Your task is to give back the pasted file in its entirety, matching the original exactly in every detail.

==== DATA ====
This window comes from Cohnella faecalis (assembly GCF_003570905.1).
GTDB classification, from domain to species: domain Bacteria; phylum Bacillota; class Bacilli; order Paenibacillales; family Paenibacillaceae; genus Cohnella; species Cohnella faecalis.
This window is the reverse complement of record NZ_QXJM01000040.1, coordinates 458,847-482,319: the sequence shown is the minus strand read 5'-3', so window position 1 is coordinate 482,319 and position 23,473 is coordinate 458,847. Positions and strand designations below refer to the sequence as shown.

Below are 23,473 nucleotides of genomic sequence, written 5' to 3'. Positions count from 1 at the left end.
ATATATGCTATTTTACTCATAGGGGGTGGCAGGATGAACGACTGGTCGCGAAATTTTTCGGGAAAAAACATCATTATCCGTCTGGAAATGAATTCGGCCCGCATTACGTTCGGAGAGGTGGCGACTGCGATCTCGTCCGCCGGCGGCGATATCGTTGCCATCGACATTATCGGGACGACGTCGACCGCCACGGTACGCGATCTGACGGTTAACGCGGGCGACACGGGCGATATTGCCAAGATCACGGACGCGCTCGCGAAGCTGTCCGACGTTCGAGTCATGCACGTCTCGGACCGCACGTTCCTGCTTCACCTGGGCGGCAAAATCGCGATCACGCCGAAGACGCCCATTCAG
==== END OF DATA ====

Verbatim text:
This window comes from Cohnella faecalis (assembly GCF_003570905.1).
GTDB classification, from domain to species: domain Bacteria; phylum Bacillota; class Bacilli; order Paenibacillales; family Paenibacillaceae; genus Cohnella; species Cohnella faecalis.
This window is the reverse complement of record NZ_QXJM01000040.1, coordinates 458,847-482,319: the sequence shown is the minus strand read 5'-3', so window position 1 is coordinate 482,319 and position 23,473 is coordinate 458,847. Positions and strand designations below refer to the sequence as shown.

Below are 23,473 nucleotides of genomic sequence, written 5' to 3'. Positions count from 1 at the left end.
ATATATGCTATTTTACTCATAGGGGGTGGCAGGATGAACGACTGGTCGCGAAATTTTTCGGGAAAAAACATCATTATCCGTCTGGAAATGAATTCGGCCCGCATTACGTTCGGAGAGGTGGCGACTGCGATCTCGTCCGCCGGCGGCGATATCGTTGCCATCGACATTATCGGGACGACGTCGACCGCCACGGTACGCGATCTGACGGTTAACGCGGGCGACACGGGCGATATTGCCAAGATCACGGACGCGCTCGCGAAGCTGTCCGACGTTCGAGTCATGCACGTCTCGGACCGCACGTTCCTGCTTCACCTGGGCGGCAAAATCGCGATCACGCCGAAGACGCCCATTCAG